Tourism is the fastest growing industry in Australia with the majority of growth occurring in natural areas (Dowling and Charters, 2000). Now more than ever, people are becoming aware that the world’s natural resources are finite with previously pristine, natural environments shrinking at an alarming rate. Ironically, as our interests in these areas grow, they seem to be disappearing. Therein lays the challenge: how to manage a tourism industry to the most ecologically sensitive natural areas of the world, which are the most sensitive to outside entities, whilst ensuring sustainability? There has been extensive research into this question, with many case studies conducted and opinions from experts given over the decades. Research seems to indicate that whilst environmental interpretation is effective in increasing and re-enforcing environmental knowledge both in the short and long-term, it may not be as effective in changing or influencing the behaviours and attitudes of visitors. This essay will look at environmental interpretation within ecotourism, and its effectiveness in changing or influencing the behaviour or attitudes of visitors. Firstly, definitions of ecotourism and interpretation will be provided which will set the tone for the essay. Then, two case studies involving environmental interpretation will be presented and discussed. Finally, a conclusion will be drawn in terms of the effectiveness of interpretation in relation to knowledge, attitudes and behaviour of visitors to natural areas. Ecotourism
It is interesting to note that since the beginning of the 1990’s the global ecotourism industry has been growing at the rate of 20 to 34% dependant on the country, location and type of operations. In 2004, ecotourism/nature tourism was growing globally more than three times faster than the entire tourism industry itself. It is also predicted that sustainable tourism will account for over 25% of the world’s travel within the next six years, with a boom expected in eco-type resorts and hotels with substantial gains expected by early entrants to the market (International Ecotourism Society, 2008). But what is ‘ecotourism’? Ecotourism Australia (2008), defines ecotourism as "Ecologically sustainable tourism with a primary focus on experiencing natural areas that fosters environmental and cultural understanding, appreciation and conservation” (http://www.ecotourism.org.au/). Dowling and Charters (2000) go further and define ecotourism as nature based tourism that is ecologically sustainable, that involves education and interpretation of the environment, whilst providing an appropriate return to the local community along with long-term conservation of the resource itself. Here, the educative and conservationist elements are characterised. As Newsome, Moore and Dowling (2002) have discussed, there are differing types of tourism, with ecotourism falling in the alternative tourism vein, the opposite of ‘Mass Tourism’. Here, there is a perception that ecotourism has a differing relationship with the tourist, where the intention is more ‘for the environmental relationship’, rather than just ‘there’ as a tourist might be at a theme park, or in a foreign country shopping mall. Newsome et al (2002), also goes on to point out that for ecotourism to be authentic, it must contain five interrelated parts which all need to be present. These include: 1.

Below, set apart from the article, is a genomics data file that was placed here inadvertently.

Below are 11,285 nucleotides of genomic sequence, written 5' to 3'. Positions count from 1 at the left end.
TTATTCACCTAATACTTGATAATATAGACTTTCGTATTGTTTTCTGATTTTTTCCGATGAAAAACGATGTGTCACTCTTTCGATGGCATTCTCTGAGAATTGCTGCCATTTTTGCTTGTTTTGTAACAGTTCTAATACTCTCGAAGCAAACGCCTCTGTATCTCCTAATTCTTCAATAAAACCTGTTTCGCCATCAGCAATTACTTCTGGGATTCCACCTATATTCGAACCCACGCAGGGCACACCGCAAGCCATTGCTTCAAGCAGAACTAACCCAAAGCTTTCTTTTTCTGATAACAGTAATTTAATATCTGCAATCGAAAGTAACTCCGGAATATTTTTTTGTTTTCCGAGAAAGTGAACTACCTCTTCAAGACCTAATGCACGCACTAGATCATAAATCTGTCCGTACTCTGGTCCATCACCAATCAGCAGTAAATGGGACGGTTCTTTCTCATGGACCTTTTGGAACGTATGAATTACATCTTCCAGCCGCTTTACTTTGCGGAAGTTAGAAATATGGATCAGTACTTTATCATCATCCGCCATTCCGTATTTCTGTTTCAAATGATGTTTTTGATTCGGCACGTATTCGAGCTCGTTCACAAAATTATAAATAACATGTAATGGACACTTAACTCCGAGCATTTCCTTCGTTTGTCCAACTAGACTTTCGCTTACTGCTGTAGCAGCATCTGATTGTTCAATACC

It must be nature-based;
Be ecologically sustainable;
Be environmentally educative;
Benefit the local community; and
Be able to satisfy the tourist.
With all the different definitions given, there is a common theme of ‘sustainability’ and ‘education’. In terms of ecotourism, these two factors are interdependent on each other, which ecotourism operators throughout the world rely on to achieve ecotourism certification, which is paramount to the ongoing operations of their businesses in nature-based and protected areas. Orams (2000) suggests ecotourism...
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